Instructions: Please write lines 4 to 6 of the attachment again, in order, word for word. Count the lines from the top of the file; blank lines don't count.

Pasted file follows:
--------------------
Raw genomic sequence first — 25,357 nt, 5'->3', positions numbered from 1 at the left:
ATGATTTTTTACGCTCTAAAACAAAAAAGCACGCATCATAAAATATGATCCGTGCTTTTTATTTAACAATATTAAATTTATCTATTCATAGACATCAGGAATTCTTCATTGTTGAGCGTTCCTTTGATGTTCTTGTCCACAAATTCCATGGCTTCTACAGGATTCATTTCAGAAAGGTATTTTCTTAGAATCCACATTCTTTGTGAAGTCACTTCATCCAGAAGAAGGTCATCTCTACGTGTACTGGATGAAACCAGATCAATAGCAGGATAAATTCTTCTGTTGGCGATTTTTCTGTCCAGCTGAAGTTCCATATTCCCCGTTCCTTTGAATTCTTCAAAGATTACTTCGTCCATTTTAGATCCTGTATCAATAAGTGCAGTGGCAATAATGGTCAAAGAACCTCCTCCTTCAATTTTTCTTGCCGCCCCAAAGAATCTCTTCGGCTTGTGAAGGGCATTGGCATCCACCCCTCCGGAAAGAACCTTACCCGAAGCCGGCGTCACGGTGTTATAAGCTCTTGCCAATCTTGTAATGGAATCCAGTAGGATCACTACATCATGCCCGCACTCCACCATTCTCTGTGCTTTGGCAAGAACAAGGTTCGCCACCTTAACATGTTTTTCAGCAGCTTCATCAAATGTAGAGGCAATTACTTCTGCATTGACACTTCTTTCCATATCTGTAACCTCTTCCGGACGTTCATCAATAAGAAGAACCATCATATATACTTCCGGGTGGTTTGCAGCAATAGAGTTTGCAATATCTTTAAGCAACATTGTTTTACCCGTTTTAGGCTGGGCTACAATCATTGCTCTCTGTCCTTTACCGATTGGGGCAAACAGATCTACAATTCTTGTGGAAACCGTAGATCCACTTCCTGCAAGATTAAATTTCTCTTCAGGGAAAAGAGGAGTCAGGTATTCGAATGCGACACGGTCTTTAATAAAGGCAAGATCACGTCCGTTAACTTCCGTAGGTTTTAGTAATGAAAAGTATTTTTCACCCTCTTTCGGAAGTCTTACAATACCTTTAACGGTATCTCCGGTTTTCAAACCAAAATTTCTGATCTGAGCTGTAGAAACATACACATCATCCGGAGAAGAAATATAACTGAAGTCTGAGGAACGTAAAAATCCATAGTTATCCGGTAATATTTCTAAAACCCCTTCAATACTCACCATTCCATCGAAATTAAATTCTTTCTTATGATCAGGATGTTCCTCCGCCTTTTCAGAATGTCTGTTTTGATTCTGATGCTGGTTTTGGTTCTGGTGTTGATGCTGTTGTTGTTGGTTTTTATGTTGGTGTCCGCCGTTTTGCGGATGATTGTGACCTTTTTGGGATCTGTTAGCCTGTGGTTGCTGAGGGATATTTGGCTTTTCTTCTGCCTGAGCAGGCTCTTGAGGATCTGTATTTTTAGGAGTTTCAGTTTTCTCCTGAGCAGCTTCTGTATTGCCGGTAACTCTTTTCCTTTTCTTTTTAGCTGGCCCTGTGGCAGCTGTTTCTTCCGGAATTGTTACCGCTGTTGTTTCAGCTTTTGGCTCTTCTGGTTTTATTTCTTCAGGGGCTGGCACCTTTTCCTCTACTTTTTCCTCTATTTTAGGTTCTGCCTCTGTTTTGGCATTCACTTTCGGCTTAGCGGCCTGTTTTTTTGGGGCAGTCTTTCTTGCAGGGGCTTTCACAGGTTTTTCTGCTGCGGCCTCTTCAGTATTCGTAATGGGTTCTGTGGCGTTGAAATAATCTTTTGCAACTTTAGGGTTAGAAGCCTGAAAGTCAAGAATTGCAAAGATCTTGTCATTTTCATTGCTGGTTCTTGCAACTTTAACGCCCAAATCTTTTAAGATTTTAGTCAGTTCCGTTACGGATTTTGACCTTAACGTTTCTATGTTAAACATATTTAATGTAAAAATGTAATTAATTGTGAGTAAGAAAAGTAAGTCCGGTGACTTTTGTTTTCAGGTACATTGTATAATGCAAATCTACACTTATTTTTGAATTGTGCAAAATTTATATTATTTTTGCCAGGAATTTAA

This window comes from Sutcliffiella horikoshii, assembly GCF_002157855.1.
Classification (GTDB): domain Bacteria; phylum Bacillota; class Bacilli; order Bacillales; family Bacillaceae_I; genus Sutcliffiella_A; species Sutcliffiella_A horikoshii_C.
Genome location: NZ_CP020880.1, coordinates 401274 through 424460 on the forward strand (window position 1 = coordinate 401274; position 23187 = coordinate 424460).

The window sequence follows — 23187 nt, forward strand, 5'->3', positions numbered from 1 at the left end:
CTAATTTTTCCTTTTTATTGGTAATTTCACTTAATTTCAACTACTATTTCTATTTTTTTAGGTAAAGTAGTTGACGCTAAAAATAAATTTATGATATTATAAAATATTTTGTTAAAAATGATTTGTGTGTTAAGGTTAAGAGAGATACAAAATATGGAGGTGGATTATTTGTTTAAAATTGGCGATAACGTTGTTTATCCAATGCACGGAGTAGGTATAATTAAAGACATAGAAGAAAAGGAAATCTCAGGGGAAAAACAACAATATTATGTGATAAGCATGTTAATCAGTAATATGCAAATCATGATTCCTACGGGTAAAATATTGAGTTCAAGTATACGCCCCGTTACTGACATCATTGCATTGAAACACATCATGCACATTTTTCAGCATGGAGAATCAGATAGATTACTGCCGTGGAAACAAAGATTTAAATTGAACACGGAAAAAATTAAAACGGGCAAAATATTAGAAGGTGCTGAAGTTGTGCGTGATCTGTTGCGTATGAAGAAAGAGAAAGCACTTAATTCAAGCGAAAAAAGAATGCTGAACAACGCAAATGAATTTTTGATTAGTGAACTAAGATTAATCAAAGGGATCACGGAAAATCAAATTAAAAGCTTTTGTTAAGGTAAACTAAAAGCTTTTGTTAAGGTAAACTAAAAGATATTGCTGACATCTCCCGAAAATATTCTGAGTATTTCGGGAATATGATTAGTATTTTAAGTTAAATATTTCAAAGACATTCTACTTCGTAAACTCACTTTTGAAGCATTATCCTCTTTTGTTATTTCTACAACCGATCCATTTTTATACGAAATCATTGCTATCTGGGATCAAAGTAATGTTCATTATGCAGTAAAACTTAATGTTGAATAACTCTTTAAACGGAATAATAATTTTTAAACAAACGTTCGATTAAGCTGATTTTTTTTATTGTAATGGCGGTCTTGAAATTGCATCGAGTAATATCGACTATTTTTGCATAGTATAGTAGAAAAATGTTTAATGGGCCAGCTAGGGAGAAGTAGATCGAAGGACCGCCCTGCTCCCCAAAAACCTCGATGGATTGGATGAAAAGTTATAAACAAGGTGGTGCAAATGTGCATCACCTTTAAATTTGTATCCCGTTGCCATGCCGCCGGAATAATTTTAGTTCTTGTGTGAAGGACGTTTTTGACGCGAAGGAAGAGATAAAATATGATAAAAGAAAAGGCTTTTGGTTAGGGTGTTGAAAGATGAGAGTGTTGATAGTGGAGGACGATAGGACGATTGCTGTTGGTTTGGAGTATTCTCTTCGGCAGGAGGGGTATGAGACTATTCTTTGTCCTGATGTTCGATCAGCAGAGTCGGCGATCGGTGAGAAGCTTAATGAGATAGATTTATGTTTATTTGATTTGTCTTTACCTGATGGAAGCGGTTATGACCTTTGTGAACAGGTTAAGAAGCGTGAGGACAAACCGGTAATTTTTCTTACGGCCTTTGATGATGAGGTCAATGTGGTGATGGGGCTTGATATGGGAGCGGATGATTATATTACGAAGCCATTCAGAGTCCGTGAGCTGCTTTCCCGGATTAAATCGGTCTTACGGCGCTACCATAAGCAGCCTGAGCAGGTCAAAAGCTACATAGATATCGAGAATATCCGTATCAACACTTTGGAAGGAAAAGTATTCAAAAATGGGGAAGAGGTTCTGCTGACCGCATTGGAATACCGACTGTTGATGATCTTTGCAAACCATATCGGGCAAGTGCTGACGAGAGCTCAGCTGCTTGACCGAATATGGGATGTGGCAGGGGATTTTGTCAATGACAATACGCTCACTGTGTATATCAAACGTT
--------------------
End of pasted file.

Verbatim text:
Classification (GTDB): domain Bacteria; phylum Bacillota; class Bacilli; order Bacillales; family Bacillaceae_I; genus Sutcliffiella_A; species Sutcliffiella_A horikoshii_C.
Genome location: NZ_CP020880.1, coordinates 401274 through 424460 on the forward strand (window position 1 = coordinate 401274; position 23187 = coordinate 424460).

The window sequence follows — 23187 nt, forward strand, 5'->3', positions numbered from 1 at the left end: